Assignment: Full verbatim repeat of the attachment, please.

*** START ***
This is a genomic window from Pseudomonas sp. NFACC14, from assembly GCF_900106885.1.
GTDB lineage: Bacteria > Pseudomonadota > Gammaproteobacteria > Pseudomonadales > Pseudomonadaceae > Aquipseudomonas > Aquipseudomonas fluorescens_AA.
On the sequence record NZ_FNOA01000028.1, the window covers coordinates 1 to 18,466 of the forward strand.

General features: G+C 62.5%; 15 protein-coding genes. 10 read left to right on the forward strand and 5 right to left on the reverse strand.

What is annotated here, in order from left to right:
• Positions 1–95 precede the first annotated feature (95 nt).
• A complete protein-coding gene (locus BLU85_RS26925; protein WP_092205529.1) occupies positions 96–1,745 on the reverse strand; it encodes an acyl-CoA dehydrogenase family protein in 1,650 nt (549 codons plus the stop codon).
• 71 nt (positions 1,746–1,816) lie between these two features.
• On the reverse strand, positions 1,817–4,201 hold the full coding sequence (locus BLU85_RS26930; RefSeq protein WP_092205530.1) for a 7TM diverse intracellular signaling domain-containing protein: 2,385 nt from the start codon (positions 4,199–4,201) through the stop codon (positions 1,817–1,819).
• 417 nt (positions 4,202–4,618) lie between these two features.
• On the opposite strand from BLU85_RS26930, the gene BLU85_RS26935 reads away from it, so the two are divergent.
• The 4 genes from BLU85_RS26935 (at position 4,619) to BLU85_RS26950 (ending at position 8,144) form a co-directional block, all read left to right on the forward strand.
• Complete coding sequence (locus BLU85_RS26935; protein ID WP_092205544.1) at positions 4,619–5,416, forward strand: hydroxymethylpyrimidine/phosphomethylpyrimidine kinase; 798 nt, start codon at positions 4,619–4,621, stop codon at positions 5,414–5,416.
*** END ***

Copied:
This is a genomic window from Pseudomonas sp. NFACC14, from assembly GCF_900106885.1.
GTDB lineage: Bacteria > Pseudomonadota > Gammaproteobacteria > Pseudomonadales > Pseudomonadaceae > Aquipseudomonas > Aquipseudomonas fluorescens_AA.
On the sequence record NZ_FNOA01000028.1, the window covers coordinates 1 to 18,466 of the forward strand.

General features: G+C 62.5%; 15 protein-coding genes. 10 read left to right on the forward strand and 5 right to left on the reverse strand.

What is annotated here, in order from left to right:
• Positions 1–95 precede the first annotated feature (95 nt).
• A complete protein-coding gene (locus BLU85_RS26925; protein WP_092205529.1) occupies positions 96–1,745 on the reverse strand; it encodes an acyl-CoA dehydrogenase family protein in 1,650 nt (549 codons plus the stop codon).
• 71 nt (positions 1,746–1,816) lie between these two features.
• On the reverse strand, positions 1,817–4,201 hold the full coding sequence (locus BLU85_RS26930; RefSeq protein WP_092205530.1) for a 7TM diverse intracellular signaling domain-containing protein: 2,385 nt from the start codon (positions 4,199–4,201) through the stop codon (positions 1,817–1,819).
• 417 nt (positions 4,202–4,618) lie between these two features.
• On the opposite strand from BLU85_RS26930, the gene BLU85_RS26935 reads away from it, so the two are divergent.
• The 4 genes from BLU85_RS26935 (at position 4,619) to BLU85_RS26950 (ending at position 8,144) form a co-directional block, all read left to right on the forward strand.
• Complete coding sequence (locus BLU85_RS26935; protein ID WP_092205544.1) at positions 4,619–5,416, forward strand: hydroxymethylpyrimidine/phosphomethylpyrimidine kinase; 798 nt, start codon at positions 4,619–4,621, stop codon at positions 5,414–5,416.